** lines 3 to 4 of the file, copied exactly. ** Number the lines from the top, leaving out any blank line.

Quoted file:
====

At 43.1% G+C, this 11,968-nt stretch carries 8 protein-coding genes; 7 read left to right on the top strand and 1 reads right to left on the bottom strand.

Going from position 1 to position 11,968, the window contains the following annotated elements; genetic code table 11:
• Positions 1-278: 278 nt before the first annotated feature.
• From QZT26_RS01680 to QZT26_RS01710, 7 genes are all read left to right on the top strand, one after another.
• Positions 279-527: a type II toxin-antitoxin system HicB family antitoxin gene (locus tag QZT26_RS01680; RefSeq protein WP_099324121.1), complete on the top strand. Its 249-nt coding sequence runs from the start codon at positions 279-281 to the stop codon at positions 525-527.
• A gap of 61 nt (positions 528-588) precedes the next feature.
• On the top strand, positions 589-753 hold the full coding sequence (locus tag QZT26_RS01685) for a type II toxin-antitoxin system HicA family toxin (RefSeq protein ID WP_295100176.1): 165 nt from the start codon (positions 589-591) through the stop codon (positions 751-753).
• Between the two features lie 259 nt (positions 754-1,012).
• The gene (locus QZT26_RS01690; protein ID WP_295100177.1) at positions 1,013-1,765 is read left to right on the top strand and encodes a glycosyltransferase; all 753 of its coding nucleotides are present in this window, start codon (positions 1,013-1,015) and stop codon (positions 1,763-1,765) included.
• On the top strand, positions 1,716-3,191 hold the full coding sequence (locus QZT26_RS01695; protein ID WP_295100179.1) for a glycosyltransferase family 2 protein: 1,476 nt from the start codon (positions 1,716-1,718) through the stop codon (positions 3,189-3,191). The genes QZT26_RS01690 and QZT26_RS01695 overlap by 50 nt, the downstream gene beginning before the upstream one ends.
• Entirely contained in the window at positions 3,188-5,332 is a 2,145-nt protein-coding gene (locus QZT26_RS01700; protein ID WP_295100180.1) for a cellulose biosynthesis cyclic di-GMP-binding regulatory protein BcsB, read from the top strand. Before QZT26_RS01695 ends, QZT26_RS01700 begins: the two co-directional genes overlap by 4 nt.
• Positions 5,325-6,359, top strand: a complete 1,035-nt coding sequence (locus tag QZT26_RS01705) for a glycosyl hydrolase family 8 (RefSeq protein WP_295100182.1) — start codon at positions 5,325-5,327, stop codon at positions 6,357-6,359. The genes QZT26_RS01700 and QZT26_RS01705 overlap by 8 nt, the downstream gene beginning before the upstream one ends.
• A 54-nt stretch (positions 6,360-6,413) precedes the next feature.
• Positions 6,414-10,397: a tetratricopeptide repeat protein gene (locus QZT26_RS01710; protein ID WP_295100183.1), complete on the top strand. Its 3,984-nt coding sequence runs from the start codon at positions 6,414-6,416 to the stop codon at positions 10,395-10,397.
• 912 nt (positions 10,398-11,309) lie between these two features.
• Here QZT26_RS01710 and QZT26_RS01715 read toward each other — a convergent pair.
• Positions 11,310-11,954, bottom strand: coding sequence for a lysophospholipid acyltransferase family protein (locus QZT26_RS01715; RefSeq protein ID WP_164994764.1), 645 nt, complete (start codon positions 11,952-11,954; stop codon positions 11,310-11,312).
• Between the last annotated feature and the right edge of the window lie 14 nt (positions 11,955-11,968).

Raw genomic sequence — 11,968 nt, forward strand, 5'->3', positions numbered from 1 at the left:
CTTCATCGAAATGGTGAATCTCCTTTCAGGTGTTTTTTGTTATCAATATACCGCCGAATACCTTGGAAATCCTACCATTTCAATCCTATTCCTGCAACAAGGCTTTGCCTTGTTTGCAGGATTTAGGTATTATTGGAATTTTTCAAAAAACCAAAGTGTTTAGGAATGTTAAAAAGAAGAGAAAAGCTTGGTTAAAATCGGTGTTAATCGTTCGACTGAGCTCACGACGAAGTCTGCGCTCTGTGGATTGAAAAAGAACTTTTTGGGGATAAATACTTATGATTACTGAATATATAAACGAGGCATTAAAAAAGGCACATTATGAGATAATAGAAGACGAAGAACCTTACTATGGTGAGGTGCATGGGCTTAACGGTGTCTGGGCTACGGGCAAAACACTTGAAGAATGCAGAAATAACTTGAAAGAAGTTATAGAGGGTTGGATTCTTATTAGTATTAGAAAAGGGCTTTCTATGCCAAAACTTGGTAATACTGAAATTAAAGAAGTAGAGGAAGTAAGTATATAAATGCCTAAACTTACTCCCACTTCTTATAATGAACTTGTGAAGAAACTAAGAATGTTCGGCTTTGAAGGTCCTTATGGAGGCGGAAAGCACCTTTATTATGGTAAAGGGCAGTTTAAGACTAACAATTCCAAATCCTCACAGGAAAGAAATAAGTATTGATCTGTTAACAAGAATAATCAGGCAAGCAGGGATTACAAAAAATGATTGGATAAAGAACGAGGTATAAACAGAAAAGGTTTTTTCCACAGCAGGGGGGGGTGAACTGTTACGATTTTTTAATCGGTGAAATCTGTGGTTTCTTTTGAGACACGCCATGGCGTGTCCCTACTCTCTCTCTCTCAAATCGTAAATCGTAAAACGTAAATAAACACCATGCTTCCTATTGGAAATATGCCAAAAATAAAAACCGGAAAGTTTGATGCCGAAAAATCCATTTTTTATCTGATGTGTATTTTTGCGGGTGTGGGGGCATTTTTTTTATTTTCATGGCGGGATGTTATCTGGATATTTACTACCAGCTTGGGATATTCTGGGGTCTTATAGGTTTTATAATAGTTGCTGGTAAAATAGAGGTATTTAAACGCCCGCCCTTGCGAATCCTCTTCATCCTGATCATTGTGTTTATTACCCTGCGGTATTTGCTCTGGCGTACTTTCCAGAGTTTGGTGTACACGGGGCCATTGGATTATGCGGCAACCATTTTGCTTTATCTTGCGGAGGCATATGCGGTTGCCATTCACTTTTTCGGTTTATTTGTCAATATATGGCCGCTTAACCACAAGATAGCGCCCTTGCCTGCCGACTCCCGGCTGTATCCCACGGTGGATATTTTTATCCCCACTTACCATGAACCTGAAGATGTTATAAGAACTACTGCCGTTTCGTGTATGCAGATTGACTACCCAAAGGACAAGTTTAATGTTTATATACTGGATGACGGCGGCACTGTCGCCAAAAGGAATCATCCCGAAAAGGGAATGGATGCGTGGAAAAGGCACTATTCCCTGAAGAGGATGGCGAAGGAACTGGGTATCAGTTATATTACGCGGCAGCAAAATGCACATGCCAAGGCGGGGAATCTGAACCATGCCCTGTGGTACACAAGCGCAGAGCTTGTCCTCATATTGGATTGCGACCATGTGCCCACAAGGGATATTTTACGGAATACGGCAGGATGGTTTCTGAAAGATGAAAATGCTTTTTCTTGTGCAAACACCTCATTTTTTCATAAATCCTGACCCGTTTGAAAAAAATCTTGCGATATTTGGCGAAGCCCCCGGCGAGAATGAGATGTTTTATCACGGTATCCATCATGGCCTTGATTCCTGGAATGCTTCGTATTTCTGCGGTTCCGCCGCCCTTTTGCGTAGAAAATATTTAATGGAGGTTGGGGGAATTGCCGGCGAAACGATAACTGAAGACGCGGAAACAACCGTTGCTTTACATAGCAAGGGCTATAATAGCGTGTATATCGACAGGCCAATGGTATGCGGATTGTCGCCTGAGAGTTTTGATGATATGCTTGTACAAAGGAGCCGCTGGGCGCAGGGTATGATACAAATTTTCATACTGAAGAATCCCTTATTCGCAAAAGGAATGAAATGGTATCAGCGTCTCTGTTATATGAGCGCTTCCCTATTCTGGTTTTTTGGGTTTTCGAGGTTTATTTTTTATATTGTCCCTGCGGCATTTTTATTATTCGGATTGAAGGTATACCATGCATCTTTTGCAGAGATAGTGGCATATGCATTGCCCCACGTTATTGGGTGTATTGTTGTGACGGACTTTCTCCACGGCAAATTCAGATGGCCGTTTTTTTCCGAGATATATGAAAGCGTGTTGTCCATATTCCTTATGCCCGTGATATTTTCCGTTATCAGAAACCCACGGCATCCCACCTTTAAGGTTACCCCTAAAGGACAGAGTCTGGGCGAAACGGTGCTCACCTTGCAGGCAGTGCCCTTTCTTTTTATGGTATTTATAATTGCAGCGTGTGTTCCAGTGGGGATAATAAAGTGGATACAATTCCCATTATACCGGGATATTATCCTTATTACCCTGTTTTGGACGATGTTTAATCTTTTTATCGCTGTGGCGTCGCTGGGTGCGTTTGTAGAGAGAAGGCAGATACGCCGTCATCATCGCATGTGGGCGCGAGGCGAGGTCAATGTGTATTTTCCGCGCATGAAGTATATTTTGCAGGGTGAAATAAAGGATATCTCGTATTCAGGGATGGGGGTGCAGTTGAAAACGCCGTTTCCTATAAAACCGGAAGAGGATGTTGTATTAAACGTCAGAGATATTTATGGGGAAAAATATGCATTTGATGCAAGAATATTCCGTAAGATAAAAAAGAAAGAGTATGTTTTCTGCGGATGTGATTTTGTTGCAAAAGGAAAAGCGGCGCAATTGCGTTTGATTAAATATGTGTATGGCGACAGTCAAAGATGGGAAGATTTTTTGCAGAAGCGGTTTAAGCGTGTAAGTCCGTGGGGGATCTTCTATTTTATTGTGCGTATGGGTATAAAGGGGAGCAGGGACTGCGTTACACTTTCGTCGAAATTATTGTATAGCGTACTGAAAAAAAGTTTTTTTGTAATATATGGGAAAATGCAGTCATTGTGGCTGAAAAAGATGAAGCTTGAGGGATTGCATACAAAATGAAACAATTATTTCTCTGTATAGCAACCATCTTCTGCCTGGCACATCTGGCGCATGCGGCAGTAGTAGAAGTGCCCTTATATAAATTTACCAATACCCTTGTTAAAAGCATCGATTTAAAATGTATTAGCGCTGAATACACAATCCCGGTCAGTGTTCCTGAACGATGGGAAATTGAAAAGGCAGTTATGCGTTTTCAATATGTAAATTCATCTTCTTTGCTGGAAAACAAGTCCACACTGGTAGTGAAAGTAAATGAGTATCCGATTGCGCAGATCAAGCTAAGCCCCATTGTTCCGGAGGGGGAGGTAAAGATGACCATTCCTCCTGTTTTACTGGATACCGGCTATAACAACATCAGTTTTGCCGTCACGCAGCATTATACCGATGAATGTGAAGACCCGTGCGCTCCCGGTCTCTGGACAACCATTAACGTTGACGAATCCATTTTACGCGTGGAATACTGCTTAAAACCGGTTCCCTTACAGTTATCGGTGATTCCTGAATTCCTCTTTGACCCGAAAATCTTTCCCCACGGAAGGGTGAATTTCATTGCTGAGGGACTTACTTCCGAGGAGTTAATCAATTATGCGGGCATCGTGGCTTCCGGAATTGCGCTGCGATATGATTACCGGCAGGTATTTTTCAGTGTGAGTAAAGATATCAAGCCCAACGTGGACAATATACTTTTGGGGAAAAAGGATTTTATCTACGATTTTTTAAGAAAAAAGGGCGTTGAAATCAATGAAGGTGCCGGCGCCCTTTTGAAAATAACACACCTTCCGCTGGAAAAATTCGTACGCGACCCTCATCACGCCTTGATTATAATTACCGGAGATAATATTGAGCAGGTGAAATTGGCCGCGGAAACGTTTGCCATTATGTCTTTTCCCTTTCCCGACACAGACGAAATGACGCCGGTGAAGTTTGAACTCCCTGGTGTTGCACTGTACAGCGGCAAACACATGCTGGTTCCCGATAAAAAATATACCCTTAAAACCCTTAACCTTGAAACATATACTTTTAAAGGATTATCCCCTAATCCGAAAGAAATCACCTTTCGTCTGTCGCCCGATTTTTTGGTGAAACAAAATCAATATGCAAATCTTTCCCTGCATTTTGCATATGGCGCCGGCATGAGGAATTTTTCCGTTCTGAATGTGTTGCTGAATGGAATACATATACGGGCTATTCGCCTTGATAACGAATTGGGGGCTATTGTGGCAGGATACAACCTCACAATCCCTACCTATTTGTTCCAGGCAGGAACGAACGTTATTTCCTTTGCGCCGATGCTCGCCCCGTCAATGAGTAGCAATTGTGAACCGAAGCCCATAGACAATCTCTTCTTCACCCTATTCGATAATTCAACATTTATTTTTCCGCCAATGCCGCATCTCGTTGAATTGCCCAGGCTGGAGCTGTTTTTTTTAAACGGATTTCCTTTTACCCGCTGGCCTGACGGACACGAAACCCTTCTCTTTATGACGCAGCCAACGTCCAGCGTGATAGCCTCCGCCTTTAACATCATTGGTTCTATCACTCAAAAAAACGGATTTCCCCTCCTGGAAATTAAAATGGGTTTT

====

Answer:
• Positions 1-278: 278 nt before the first annotated feature.
• From QZT26_RS01680 to QZT26_RS01710, 7 genes are all read left to right on the top strand, one after another.